Insights on Asia
Print Issue: August 2016
When a major casino operator in Macau was six weeks out from opening a second phase of its resort development, senior management realized that the in-house security design had not been subject to third-party review or validation. Arup’s Hong Kong–based Resilience, Security, and Risk practice was asked to carry out a sitewide assessment, identify significant vulnerabilities and resulting risk levels, and manage the implementation of the necessary solutions in the short time remaining before opening.
The Macau casino project burgeoned into something bigger than originally intended. Arup’s initial review identified a number of operational practices that had been acquired over time and were obstructing the effective implementation of security. The team was tasked to address these, and to review policies and procedures. The project was then phased, initially focusing on critical measures required to be put in place for the opening. A follow-up phase closed out the second-tier items. The fast-track nature of the assessment posed a major challenge to a small team. Some team members reported to the site for a single area assessment and left 48 hours later, having slept on the property.
In the end, opening day was incident-free. This was due, in part to the successful collaboration in operational planning for crowd management and incident response at the opening day events, and the involvement of Arup’s traffic team, which modeled crowd movements.
Founded in 1946 as a civil and structural engineering firm, Arup came to international prominence with its design of the Sydney Opera House, which opened in 1973. Arup currently has more than 10,000 employees and has added some 25 more disciplines to its repertoire, including all the major engineering specializations, as well as planning, transport, environmental, security, and risk consulting
Though Arup’s Resilience, Security, and Risk practice for East Asia is headquartered in Hong Kong; team members are also located in London, Singapore, Australia, and the United States. The Hong Kong group comprises 10 staff members who specialize in risk, security planning, and design. The team tackles everything from the initial risk assessment to intelligence, threat vulnerability studies, and natural hazards risk assessments. Through integration with specialists in other disciplines, and in other regions, it is able to conduct detailed analysis and modeling for specific risks such as explosions and earthquakes.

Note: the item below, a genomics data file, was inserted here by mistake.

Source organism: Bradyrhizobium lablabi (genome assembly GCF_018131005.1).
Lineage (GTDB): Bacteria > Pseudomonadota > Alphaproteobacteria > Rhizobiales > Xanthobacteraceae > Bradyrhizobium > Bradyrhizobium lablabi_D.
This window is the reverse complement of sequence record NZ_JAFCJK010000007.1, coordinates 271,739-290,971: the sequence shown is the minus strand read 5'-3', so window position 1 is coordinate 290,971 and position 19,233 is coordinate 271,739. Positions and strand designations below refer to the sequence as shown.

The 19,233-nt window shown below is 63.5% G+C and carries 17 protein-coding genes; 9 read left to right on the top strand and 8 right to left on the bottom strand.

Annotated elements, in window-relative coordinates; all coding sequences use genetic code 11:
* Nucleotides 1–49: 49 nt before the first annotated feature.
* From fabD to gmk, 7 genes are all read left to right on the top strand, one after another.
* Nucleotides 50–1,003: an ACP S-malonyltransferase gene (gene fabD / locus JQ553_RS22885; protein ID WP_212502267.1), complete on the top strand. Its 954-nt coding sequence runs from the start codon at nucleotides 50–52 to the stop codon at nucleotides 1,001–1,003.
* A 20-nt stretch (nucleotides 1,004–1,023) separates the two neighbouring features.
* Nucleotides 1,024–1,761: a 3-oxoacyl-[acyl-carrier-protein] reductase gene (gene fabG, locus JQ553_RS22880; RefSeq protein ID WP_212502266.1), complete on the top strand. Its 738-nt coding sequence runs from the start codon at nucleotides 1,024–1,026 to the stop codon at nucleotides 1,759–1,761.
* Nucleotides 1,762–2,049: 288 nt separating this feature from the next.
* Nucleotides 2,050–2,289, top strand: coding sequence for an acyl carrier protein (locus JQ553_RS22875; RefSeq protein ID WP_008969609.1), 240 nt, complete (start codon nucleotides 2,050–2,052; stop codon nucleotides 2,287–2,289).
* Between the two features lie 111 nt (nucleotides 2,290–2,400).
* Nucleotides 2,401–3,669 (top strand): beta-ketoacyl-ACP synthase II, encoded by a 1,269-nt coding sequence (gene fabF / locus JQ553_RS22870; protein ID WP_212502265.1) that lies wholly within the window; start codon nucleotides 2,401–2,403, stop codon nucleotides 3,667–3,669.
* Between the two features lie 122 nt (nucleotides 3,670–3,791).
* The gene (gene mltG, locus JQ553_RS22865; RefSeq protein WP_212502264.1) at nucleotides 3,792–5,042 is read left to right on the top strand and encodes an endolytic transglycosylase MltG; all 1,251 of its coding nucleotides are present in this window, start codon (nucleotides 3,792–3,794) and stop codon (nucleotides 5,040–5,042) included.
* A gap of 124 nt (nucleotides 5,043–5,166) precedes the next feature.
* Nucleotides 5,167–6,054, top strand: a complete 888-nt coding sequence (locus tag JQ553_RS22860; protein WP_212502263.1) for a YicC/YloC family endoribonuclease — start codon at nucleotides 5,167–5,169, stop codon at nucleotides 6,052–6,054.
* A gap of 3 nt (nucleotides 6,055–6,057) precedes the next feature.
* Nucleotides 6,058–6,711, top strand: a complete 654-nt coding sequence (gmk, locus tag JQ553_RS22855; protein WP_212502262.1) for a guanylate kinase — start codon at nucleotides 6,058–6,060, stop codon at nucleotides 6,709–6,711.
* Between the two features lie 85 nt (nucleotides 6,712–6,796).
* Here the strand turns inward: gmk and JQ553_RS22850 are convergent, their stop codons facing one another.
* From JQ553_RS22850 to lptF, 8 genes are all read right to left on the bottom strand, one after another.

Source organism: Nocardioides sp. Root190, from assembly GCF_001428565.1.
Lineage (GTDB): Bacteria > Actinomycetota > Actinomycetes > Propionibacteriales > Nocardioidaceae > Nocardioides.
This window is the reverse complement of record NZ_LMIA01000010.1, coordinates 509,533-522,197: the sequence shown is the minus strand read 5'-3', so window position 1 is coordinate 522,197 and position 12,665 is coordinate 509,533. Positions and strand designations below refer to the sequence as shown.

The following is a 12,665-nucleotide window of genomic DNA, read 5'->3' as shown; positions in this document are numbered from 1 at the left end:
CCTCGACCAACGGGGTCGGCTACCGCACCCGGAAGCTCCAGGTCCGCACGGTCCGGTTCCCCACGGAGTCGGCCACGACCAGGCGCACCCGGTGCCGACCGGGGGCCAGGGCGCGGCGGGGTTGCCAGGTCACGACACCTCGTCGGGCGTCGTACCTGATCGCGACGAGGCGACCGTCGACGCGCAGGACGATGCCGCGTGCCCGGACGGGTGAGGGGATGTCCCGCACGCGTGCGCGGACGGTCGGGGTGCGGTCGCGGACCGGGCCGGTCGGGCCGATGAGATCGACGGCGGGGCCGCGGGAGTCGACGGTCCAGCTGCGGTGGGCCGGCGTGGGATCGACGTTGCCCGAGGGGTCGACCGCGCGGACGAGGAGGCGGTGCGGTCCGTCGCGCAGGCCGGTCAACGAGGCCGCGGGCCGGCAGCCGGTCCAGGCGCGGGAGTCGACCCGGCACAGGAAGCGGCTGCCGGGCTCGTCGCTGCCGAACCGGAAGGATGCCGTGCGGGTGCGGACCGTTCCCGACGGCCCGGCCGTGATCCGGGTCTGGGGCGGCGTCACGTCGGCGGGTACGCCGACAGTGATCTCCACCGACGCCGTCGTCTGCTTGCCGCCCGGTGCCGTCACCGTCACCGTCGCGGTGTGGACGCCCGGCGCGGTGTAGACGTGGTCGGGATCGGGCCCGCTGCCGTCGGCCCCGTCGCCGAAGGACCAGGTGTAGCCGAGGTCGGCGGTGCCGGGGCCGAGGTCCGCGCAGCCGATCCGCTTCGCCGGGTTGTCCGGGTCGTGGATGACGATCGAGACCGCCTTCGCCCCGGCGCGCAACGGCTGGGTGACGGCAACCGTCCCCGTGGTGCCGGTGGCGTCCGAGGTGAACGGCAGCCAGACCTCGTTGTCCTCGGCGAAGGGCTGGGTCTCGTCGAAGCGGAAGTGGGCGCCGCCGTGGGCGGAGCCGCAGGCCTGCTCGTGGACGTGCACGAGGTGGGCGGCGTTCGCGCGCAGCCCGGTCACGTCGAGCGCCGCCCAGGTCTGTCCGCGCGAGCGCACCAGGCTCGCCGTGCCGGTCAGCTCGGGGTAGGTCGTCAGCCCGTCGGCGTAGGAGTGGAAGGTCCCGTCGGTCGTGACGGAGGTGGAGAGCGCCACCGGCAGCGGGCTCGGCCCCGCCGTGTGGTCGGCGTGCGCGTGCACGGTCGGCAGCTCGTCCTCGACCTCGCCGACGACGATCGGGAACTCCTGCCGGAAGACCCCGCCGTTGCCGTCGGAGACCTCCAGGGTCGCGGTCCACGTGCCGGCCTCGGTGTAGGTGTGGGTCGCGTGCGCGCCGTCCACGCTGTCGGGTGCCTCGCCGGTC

The team’s geographical range runs from India to Japan, working primarily on complex projects for major corporations. While some projects have more of a traditional security design focus, many require innovation. Some are new builds and some are major refurbishments or retrofits, and jobs range in duration from a few weeks to many years.
Because Arup is independent—not affiliated with any products or services—its advice is free of vendor bias. This allows the company to more easily spot overarching trends. Following is a discussion of emerging markets and security trends the group has witnessed in Asia.
Arup has consulted for more than 100 airports within the last five years—ranging from some of the world’s largest international hubs to smaller regional airports. The company has identified several aviation security trends surrounding compliance, technology, expansion, and customer service.
Compliance. In the Asia-Pacific region, aviation is a growth market. This growth is driven from a national level as governments see the value of hosting international airports. Along with the airports comes an increasing awareness of the value of international security compliance standards.
Work with individual airports is designed to determine how many of the domestic and international standards are going to affect a particular aviation operation. In airports with large hub capacity that are focusing on hosting international flights, becoming fully compliant with international regulations is imperative.